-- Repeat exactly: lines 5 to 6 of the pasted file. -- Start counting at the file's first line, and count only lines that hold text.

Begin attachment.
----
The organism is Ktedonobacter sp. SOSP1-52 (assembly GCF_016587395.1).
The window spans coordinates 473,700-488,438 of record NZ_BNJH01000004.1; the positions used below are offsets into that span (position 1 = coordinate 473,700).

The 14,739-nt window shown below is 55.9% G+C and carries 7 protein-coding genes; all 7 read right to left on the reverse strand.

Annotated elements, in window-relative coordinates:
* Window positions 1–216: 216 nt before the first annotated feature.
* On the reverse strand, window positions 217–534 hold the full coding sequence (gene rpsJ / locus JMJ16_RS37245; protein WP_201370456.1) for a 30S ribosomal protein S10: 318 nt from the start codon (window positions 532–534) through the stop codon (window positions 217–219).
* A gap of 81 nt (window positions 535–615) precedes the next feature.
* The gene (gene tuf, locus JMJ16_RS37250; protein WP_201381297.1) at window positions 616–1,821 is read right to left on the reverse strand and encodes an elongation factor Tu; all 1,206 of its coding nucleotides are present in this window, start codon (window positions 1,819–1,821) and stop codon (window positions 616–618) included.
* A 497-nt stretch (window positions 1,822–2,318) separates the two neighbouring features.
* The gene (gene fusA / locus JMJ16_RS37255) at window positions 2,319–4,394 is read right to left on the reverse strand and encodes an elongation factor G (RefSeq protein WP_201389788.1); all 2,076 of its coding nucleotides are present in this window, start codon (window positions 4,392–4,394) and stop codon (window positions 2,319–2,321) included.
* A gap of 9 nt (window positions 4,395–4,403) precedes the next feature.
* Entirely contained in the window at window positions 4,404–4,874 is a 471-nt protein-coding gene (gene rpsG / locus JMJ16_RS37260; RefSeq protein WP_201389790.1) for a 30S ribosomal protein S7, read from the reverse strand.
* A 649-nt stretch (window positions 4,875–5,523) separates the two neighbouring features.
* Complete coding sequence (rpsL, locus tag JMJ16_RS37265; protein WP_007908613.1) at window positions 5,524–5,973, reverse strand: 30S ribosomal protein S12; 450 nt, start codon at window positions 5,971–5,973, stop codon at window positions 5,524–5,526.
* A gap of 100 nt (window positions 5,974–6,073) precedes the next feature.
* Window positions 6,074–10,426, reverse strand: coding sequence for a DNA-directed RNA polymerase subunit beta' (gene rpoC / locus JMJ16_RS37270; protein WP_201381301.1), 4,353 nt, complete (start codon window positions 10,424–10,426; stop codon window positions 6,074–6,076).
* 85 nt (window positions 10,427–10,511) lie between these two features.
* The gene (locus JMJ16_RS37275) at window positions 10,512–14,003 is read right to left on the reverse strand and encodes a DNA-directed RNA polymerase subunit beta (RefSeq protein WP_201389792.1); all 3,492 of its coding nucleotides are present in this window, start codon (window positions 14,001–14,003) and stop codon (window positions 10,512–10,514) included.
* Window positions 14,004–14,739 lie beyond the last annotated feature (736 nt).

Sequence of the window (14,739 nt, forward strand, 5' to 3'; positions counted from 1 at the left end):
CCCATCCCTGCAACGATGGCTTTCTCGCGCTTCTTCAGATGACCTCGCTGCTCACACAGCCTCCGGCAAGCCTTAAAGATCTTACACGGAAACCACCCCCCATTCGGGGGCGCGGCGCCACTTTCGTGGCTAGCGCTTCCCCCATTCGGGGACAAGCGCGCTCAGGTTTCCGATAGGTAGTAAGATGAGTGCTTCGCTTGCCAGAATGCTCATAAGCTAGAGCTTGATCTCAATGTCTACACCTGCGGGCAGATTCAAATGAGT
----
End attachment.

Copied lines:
* Window positions 1–216: 216 nt before the first annotated feature.
* On the reverse strand, window positions 217–534 hold the full coding sequence (gene rpsJ / locus JMJ16_RS37245; protein WP_201370456.1) for a 30S ribosomal protein S10: 318 nt from the start codon (window positions 532–534) through the stop codon (window positions 217–219).